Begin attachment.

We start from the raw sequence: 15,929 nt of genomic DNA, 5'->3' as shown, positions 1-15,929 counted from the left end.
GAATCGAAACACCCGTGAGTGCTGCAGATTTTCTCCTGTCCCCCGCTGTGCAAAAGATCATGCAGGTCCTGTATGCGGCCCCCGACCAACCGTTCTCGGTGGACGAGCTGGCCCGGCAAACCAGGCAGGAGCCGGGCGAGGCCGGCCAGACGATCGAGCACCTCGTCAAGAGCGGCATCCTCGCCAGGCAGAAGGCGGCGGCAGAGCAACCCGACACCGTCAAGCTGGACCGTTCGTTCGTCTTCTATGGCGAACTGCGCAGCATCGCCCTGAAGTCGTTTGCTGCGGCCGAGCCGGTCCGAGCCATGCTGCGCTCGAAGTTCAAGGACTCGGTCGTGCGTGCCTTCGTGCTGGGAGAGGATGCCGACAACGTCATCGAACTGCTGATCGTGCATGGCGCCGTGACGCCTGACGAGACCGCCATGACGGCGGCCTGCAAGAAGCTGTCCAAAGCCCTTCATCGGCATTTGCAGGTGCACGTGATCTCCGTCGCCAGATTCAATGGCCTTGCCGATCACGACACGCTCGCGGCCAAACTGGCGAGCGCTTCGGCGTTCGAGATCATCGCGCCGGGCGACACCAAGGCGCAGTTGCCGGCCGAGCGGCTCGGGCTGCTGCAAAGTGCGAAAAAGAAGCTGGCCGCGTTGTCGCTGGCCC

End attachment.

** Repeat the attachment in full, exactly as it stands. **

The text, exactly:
We start from the raw sequence: 15,929 nt of genomic DNA, 5'->3' as shown, positions 1-15,929 counted from the left end.
GAATCGAAACACCCGTGAGTGCTGCAGATTTTCTCCTGTCCCCCGCTGTGCAAAAGATCATGCAGGTCCTGTATGCGGCCCCCGACCAACCGTTCTCGGTGGACGAGCTGGCCCGGCAAACCAGGCAGGAGCCGGGCGAGGCCGGCCAGACGATCGAGCACCTCGTCAAGAGCGGCATCCTCGCCAGGCAGAAGGCGGCGGCAGAGCAACCCGACACCGTCAAGCTGGACCGTTCGTTCGTCTTCTATGGCGAACTGCGCAGCATCGCCCTGAAGTCGTTTGCTGCGGCCGAGCCGGTCCGAGCCATGCTGCGCTCGAAGTTCAAGGACTCGGTCGTGCGTGCCTTCGTGCTGGGAGAGGATGCCGACAACGTCATCGAACTGCTGATCGTGCATGGCGCCGTGACGCCTGACGAGACCGCCATGACGGCGGCCTGCAAGAAGCTGTCCAAAGCCCTTCATCGGCATTTGCAGGTGCACGTGATCTCCGTCGCCAGATTCAATGGCCTTGCCGATCACGACACGCTCGCGGCCAAACTGGCGAGCGCTTCGGCGTTCGAGATCATCGCGCCGGGCGACACCAAGGCGCAGTTGCCGGCCGAGCGGCTCGGGCTGCTGCAAAGTGCGAAAAAGAAGCTGGCCGCGTTGTCGCTGGCCC